On the road the Rewaco trike is surprising agile. The steering feel is light and unlike other three-wheeled vehicles such as the BRP Spyder, there is little of the lateral push when cornering due in part to the very low seat height. But, like operating a sidecar rig, you have to be mindful not to cut the corners or the right back wheel will be riding the sidewalk.
You also need to remember to stay in the centre of your lane because of the machine’s great width, which exceeds that of many cars. Stray too far and the left wheel will be playing chicken on the centre line.
Long hours on the road are spent comfortably with car-like seats, plenty of back support and pretty much limitless legroom. With hand grips and footpegs to brace the position, the passenger sits high with a good view over the driver’s helmet. There are a variety of foot positions offered by a chromed horizontally mounted side impact rack that keeps the rider’s feet off the road.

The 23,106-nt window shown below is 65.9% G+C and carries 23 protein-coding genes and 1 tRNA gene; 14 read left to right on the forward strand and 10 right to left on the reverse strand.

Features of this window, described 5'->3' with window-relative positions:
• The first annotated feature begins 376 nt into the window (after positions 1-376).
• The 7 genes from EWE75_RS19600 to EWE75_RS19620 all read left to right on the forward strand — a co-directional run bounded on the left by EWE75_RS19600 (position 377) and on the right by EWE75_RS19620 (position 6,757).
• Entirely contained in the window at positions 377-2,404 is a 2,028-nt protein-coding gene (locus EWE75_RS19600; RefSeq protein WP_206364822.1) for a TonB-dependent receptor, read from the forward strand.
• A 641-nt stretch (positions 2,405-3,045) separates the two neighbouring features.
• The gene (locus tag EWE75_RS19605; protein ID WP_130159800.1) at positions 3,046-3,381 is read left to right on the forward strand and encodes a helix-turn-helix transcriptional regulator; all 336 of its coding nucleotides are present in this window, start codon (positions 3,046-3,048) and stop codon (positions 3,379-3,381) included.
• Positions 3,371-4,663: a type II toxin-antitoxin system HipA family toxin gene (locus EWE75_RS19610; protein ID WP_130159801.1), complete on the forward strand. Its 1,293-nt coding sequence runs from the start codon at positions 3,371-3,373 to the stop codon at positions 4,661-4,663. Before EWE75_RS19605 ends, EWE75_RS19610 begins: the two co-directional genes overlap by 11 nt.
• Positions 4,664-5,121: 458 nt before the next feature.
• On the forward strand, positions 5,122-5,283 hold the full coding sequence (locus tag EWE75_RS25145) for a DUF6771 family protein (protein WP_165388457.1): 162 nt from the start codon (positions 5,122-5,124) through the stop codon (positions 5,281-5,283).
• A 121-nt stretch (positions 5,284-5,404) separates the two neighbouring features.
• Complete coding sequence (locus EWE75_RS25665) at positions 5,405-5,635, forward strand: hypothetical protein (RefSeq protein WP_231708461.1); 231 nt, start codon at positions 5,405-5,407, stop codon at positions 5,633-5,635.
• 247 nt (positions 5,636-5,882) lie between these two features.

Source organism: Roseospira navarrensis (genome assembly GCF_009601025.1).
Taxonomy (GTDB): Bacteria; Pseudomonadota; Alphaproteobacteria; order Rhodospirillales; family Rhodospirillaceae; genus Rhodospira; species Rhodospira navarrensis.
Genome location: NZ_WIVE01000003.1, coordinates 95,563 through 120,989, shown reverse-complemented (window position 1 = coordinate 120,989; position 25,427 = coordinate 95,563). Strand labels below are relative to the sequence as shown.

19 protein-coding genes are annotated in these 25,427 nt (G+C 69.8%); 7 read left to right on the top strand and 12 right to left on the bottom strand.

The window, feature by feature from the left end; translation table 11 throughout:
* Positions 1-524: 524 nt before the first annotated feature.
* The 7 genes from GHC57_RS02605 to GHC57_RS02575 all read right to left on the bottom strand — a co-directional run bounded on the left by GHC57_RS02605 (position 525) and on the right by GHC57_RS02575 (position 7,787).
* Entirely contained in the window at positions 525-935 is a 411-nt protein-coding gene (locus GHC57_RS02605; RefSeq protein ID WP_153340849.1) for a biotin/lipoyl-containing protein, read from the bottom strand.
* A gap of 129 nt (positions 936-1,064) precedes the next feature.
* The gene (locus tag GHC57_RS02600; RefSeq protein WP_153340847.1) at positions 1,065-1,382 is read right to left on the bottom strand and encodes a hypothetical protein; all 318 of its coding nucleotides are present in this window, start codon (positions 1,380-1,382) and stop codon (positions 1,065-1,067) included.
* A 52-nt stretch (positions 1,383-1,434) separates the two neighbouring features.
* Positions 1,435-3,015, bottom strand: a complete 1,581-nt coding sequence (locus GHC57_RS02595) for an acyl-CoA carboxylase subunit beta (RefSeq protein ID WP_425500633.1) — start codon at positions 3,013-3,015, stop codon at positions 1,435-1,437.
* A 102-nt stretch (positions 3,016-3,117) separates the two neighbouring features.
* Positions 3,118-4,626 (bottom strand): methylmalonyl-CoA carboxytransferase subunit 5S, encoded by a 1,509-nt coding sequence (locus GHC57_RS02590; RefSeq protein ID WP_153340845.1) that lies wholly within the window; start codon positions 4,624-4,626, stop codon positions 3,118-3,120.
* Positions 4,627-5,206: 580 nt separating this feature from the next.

The seating position is so low the pilot actually peers over the bars to see the road—in the case of our RF1, line-of-sight was obscured further by a small wind deflector. This low seating position is great from a centre of gravity perspective because the trike feels glued to the road. The only time it becomes an issue is on tight roads with sudden drops where you must look up and over to see where you are going. Then the road would disappear from view.
On the flip side, the rider is out of the wind. However, being situated this close to the road it’s best to wear a full-face helmet as you are nose level to car bumpers and their exhaust while riding around the city.
Braking is done through a single foot pedal that links the front and rear disc-mounted calipers. The trike takes care of the dynamics of the braking so mash the pedal as hard as you see fit.